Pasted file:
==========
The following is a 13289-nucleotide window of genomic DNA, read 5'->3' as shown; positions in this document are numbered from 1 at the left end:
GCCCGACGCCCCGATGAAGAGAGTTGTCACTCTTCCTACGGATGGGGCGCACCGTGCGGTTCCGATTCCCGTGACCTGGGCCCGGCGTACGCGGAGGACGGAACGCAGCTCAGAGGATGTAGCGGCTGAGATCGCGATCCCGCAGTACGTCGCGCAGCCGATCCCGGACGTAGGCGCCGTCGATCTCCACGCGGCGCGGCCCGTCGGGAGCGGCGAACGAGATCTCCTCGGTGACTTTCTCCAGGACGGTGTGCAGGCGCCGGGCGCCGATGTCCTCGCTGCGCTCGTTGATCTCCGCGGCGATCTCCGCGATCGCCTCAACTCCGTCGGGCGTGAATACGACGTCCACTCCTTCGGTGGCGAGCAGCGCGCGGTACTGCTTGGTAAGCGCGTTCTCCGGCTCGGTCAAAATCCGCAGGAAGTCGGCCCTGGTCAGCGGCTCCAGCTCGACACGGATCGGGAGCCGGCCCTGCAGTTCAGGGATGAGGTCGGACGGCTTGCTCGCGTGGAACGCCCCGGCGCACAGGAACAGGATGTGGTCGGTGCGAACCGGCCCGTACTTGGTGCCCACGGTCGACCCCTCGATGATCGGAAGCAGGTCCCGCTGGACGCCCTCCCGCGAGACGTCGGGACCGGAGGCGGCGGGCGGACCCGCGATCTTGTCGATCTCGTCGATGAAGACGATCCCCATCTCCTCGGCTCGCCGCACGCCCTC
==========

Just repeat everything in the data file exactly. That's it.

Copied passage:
The following is a 13289-nucleotide window of genomic DNA, read 5'->3' as shown; positions in this document are numbered from 1 at the left end:
GCCCGACGCCCCGATGAAGAGAGTTGTCACTCTTCCTACGGATGGGGCGCACCGTGCGGTTCCGATTCCCGTGACCTGGGCCCGGCGTACGCGGAGGACGGAACGCAGCTCAGAGGATGTAGCGGCTGAGATCGCGATCCCGCAGTACGTCGCGCAGCCGATCCCGGACGTAGGCGCCGTCGATCTCCACGCGGCGCGGCCCGTCGGGAGCGGCGAACGAGATCTCCTCGGTGACTTTCTCCAGGACGGTGTGCAGGCGCCGGGCGCCGATGTCCTCGCTGCGCTCGTTGATCTCCGCGGCGATCTCCGCGATCGCCTCAACTCCGTCGGGCGTGAATACGACGTCCACTCCTTCGGTGGCGAGCAGCGCGCGGTACTGCTTGGTAAGCGCGTTCTCCGGCTCGGTCAAAATCCGCAGGAAGTCGGCCCTGGTCAGCGGCTCCAGCTCGACACGGATCGGGAGCCGGCCCTGCAGTTCAGGGATGAGGTCGGACGGCTTGCTCGCGTGGAACGCCCCGGCGCACAGGAACAGGATGTGGTCGGTGCGAACCGGCCCGTACTTGGTGCCCACGGTCGACCCCTCGATGATCGGAAGCAGGTCCCGCTGGACGCCCTCCCGCGAGACGTCGGGACCGGAGGCGGCGGGCGGACCCGCGATCTTGTCGATCTCGTCGATGAAGACGATCCCCATCTCCTCGGCTCGCCGCACGCCCTC